A network analysis of disordered eating symptoms, big-five personality traits, and psychological distress in Chinese adults

Guangsheng LIANG, Yawei CHENG, Wesley R. BARNHART, Jianwen SONG, Tom LU*, Jinbo HE*

*Corresponding author for this work

Research output: Journal PublicationsJournal Article (refereed)peer-review

3 Citations (Scopus)

Abstract

Objective: Previous studies have revealed associations between disordered eating symptoms, big-five personality traits, and psychological distress. However, limited research has explored these relationships as a network, including their interconnections, and even less has done so in non-Western populations. We employed network analysis to investigate the co-occurrence of disordered eating symptoms, big-five personality traits, and psychological distress in Chinese adults. Method: A sample of 500 Chinese adults (256 men) completed measures assessing big-five personality traits, psychological distress, and disordered eating symptoms. The network of personality traits, psychological distress, and disordered eating symptoms was estimated, including its central and bridge nodes. Results: The central nodes in the network were the facets of openness (like adventure), extraversion (like going to social and recreational parties), and disordered eating symptoms (dissatisfaction with body weight or shape). Moreover, certain facets of neuroticism (always worrying something bad will happen), psychological distress (feeling worthless), and an inverse facet of extraversion (bored by parties with lots of people) were identified as essential bridge nodes in maintaining the structure of the network. Conclusion: Our findings suggest that personality traits (e.g., openness and extraversion) and body dissatisfaction are important in maintaining the network in a community sample of Chinese adults. While future replication is needed, findings from this study suggest that individuals with negative self-thinking, predisposed neuroticism, and extraversion may be at risk of developing disordered eating symptoms. Public Significance: The present study contributes to existing knowledge by employing a network perspective to examine the associations between disordered eating symptoms, big-five personality traits, and psychological distress in a Chinese adult community sample. The identified facets of neuroticism and extraversion and symptoms of psychological distress may be worthy of targeting in the prevention and treatment of disordered eating in the Chinese context.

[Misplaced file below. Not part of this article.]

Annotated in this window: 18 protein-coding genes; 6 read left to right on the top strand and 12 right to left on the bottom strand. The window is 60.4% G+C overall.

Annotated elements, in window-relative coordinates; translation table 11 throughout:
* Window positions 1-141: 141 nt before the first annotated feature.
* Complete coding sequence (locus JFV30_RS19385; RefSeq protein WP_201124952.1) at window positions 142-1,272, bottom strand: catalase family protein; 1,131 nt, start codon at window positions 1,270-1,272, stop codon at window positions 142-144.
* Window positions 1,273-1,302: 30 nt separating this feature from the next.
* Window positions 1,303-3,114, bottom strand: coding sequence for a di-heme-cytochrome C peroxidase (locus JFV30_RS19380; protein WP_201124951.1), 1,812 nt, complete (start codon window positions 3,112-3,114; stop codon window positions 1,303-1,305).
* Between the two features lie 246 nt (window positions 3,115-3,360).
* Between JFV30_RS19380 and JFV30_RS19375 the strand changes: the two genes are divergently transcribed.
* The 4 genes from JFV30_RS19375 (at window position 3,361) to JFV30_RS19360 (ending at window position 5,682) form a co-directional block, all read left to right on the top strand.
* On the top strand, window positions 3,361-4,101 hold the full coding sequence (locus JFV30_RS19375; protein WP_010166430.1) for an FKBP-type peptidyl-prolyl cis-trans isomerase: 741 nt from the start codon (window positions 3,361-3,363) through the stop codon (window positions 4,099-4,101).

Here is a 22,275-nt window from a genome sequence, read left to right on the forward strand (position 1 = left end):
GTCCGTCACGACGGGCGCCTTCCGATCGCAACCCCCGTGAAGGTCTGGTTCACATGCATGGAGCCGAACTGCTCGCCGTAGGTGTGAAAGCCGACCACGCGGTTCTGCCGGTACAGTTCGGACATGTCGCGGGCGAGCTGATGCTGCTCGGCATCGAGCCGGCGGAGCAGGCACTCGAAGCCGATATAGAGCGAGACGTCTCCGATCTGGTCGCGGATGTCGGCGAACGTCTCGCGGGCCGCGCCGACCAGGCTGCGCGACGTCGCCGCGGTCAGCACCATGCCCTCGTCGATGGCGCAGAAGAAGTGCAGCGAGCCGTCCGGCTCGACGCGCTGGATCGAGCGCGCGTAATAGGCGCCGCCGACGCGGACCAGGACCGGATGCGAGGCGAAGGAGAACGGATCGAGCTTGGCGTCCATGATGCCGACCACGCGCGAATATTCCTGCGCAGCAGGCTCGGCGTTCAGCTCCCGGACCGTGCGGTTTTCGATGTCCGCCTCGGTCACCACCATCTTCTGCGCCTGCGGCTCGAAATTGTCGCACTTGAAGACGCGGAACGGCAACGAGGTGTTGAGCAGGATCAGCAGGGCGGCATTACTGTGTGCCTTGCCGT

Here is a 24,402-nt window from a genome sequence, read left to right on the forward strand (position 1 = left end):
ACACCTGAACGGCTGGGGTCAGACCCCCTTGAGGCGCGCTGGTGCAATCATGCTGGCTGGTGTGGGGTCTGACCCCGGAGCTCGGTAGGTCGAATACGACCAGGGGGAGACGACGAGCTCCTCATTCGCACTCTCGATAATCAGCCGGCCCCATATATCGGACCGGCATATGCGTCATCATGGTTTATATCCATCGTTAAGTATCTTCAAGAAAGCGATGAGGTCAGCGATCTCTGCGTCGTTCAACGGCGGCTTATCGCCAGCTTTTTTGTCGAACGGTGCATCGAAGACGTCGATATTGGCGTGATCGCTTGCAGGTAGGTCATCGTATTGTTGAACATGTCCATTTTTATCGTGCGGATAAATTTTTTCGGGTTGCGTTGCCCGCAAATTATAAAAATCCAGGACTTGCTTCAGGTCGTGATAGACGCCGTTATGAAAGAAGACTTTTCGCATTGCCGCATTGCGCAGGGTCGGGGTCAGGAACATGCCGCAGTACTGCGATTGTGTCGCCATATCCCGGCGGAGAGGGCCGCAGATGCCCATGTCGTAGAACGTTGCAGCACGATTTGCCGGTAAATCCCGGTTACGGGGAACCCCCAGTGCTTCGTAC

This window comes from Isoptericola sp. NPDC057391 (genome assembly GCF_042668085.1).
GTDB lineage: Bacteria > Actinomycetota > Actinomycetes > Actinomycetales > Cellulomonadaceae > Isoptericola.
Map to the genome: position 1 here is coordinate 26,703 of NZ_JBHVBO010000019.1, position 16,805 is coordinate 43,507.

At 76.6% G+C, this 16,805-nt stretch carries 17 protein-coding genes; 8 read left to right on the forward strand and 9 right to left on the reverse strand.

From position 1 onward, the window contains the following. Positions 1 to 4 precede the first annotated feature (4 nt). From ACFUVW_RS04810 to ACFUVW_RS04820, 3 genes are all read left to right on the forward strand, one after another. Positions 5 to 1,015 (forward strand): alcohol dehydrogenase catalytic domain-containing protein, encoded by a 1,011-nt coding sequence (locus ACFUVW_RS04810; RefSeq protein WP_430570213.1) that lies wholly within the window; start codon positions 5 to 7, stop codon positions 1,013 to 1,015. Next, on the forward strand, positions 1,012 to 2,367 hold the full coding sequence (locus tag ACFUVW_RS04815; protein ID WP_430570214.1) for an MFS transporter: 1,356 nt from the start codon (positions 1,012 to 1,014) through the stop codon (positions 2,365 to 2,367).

Original languageEnglish
Pages (from-to)1842-1853
Number of pages12
JournalInternational Journal of Eating Disorders
Volume56
Issue number10
Early online date30 Jun 2023
DOIs
Publication statusPublished - Oct 2023
Externally publishedYes

Bibliographical note

Publisher Copyright:
© 2023 Wiley Periodicals LLC.

Keywords

  • big-five personality traits
  • disordered eating
  • eating disorders
  • network analysis
  • psychological distress

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